Amid signs of a deepening polarization of the political scene between northern and southern Taiwan, Legislative Speaker Wang Jin-pyng (王金平) yesterday called for a review of the single-member electoral district system, saying that failure to do so could aggravate regional disparities.
As a result of a 2005 constitutional amendment, the country has implemented a “two-vote, single-member district” mechanism in lieu of the “single-vote, multiple-member district” system since the seventh legislative election in 2008, while the number of legislative seats was cut from 225 to 113.
The 2008 election showed the south was a stronghold for the Democratic Progressive Party (DPP), while the north was firmly in the Chinese Nationalist Party (KMT) camp, Wang said.
The single-seat legislative election system also led to the “localization” of lawmakers because grassroots politicians who have closer links with local factions can win elections more easily than candidates that might be more familiar with national affairs, he said.
The result of the eighth legislative election on Saturday again highlighted the seriousness of the problem, whereby the number of seats a political party wins is disproportionate to the number of votes it received, Wang said.
Wang said he also did not believe the system benefits people because in many districts, constituents are now represented by a single party, while the system squeezes out smaller political parties.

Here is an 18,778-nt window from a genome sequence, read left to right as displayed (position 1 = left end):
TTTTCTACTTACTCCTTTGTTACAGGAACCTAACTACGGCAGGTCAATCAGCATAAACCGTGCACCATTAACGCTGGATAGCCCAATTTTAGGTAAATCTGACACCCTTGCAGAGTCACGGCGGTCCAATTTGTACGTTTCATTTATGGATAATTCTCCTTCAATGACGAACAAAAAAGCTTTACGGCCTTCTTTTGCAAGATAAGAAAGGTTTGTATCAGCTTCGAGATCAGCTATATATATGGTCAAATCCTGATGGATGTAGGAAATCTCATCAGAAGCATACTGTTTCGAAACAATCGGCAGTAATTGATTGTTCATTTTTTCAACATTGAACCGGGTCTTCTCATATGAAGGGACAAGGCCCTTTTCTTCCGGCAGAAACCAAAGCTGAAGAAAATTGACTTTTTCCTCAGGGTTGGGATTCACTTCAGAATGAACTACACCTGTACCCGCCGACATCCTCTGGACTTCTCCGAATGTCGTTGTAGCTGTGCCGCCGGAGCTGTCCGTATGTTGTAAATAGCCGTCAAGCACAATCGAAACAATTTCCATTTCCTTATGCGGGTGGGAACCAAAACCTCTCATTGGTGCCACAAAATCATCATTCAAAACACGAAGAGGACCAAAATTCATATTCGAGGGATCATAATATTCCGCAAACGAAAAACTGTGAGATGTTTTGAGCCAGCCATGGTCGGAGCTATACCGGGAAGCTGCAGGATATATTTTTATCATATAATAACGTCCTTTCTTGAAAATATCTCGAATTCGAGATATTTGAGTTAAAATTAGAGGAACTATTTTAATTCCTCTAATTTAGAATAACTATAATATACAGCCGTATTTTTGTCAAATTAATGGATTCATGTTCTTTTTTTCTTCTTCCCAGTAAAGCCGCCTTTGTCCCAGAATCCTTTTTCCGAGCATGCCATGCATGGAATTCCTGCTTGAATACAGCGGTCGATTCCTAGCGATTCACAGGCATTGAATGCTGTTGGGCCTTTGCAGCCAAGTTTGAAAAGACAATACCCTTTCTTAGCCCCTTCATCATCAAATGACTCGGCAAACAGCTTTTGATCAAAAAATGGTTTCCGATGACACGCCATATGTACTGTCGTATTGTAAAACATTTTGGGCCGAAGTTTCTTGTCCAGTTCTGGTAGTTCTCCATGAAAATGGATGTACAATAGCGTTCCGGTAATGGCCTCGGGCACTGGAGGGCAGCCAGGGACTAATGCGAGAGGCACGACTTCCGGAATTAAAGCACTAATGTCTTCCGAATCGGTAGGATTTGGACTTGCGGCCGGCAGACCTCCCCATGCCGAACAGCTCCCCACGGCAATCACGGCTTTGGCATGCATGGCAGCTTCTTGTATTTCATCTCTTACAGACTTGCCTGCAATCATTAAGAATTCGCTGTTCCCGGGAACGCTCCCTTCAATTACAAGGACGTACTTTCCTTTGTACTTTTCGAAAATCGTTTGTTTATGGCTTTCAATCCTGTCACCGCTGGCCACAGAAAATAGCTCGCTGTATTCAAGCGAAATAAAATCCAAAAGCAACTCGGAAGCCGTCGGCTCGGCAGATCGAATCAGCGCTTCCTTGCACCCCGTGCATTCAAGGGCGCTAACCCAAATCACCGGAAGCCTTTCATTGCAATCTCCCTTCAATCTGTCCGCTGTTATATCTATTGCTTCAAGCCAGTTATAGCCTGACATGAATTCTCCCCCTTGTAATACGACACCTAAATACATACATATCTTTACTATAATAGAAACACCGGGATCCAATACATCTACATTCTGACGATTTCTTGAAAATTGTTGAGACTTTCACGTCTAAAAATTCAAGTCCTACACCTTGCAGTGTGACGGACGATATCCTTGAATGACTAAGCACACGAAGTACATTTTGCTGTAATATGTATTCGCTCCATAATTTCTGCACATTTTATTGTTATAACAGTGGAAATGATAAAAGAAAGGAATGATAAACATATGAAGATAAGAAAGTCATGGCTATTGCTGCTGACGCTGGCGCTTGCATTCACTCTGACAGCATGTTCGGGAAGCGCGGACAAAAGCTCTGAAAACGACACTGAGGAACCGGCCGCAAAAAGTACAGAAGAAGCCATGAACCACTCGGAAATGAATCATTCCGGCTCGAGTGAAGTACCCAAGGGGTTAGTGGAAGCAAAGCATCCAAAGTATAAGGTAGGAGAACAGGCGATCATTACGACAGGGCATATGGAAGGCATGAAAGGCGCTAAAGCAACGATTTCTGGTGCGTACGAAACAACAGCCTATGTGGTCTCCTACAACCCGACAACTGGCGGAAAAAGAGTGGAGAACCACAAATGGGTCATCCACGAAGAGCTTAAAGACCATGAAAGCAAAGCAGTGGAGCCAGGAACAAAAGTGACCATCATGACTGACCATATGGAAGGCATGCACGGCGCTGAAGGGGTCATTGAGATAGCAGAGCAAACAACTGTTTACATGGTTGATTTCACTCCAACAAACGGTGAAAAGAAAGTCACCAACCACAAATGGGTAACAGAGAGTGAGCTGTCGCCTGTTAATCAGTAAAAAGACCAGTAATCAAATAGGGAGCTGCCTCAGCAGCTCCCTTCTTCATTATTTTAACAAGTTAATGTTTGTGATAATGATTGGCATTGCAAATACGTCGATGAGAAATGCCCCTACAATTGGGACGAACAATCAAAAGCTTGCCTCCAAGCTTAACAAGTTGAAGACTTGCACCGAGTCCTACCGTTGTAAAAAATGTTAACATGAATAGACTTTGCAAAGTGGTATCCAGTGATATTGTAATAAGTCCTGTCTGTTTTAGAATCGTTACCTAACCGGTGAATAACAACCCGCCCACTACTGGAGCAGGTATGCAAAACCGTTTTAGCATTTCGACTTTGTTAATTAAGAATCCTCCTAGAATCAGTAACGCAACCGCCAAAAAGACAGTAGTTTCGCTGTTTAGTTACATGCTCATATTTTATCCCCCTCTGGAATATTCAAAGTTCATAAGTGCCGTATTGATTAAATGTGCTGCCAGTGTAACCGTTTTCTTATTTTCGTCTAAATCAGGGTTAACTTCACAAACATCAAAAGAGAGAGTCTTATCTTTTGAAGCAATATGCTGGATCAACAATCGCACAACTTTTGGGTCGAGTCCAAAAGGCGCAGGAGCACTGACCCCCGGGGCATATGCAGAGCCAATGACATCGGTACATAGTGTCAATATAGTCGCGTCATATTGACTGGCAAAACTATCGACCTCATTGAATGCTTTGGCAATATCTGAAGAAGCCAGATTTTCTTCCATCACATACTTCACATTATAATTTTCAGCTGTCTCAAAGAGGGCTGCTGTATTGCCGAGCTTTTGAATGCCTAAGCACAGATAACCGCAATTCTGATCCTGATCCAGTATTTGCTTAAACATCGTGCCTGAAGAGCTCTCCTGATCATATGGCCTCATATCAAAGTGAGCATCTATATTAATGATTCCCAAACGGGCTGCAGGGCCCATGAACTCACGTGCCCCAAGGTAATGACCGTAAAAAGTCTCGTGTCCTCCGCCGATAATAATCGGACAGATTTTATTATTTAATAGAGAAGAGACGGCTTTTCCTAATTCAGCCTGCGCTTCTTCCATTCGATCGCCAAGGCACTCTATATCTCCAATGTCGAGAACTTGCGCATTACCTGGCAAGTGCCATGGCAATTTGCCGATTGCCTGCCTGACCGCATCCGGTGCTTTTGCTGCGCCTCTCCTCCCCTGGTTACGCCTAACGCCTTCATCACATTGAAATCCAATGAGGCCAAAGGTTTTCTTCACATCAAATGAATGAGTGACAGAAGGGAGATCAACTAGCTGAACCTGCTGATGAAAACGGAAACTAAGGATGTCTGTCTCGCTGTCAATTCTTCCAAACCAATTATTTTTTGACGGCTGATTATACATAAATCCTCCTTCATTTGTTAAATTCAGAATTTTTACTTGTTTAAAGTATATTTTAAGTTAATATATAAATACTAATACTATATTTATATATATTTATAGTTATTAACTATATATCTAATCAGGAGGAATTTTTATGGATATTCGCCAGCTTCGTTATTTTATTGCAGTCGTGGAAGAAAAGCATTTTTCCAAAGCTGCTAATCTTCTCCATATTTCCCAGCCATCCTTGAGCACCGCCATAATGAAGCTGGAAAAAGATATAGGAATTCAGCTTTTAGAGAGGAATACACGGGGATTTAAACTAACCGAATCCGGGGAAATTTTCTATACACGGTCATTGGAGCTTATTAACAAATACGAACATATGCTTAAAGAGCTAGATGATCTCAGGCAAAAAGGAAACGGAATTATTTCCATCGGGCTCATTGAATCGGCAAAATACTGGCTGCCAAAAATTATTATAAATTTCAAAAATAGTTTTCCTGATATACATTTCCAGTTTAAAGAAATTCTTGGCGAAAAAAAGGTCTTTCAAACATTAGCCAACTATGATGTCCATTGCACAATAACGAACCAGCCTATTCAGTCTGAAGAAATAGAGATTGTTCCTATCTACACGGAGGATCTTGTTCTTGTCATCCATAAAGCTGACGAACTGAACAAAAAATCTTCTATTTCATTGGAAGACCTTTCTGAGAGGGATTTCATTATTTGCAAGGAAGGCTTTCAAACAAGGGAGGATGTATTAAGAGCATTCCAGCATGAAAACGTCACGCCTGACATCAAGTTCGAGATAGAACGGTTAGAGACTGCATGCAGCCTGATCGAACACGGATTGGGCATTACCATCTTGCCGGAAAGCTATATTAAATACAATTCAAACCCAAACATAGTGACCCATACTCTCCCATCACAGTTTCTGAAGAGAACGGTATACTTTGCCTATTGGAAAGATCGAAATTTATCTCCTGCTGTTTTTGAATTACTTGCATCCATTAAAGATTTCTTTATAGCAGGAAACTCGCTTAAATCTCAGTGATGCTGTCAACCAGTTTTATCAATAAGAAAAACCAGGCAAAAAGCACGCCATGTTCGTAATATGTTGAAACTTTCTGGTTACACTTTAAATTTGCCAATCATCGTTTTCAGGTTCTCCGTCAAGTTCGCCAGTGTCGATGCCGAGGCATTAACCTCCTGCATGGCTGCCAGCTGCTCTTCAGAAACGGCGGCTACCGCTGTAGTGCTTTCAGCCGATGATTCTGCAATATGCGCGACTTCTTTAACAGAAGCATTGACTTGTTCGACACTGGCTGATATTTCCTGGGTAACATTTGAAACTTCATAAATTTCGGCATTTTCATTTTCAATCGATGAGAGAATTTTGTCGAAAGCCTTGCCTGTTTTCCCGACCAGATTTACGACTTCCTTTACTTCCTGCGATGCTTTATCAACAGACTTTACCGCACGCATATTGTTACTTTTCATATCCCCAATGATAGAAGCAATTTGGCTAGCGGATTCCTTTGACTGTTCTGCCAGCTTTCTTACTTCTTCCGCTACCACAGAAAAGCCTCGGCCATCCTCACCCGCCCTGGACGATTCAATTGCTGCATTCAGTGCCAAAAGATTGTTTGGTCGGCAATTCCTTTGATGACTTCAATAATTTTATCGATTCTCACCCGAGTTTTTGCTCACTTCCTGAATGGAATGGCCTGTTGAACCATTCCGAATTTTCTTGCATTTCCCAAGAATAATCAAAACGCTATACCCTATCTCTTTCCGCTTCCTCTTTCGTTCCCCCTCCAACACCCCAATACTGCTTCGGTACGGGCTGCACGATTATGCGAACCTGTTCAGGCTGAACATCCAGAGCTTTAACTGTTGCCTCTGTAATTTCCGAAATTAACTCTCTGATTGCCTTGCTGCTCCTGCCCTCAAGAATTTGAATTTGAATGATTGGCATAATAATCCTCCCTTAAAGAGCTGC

His concerns were corroborated by the election result.
From a total of 79 regional seats, the KMT, which garnered 48.18 percent of votes, won 48 seats, or 60 percent of the regional seats, while the DPP won 27 seats, or 34 percent, by winning 43.8 percent of votes.
In Taoyuan County, the KMT grabbed all six seats by garnering 53.87 of the votes, despite the DPP winning 35.46 percent of the vote. In Greater Tainan, all five seats were won by the DPP, which received 59.42 percent of the votes, while the KMT won 37.33 percent of the vote.
Because reforming the electoral system would require constitutional amendments, Wang called on negotiations among political parties to reach a consensus.
The KMT, which maintained a majority in the eighth legislature by winning 64 seats, or 56 percent, despite a loss of 17 seats from the seventh legislature, quickly opposed Wang’s suggestion.
KMT Legislator Lin Hong-chi (林鴻池) said it was inappropriate to revise the system when it had been used only twice.
“Our Constitution is a rigid Constitution … to maintain stability in our political system,” Lin said.
KMT Legislator Wu Yu-sheng (吳育昇) said there was no perfect system “and it takes time to examine whether the current system is suitable for Taiwan.”
The DPP welcomed Wang’s proposal that the single-member district electoral system be re-examined, DPP Legislator Tsai Huang-liang (蔡煌瑯) told a press conference.
“The system has distorted the true meaning of democratic politics by creating votes of unequal value and squeezing out the smaller political parties,” he said.
It has also made diverse opinions and representation in the -legislature impossible and has made vote buying easier, he added.
Observing the current legislative session, which began the implementation of the single--member district, two votes system four years ago, Tsai said geographical political division has been exacerbated in Taiwan.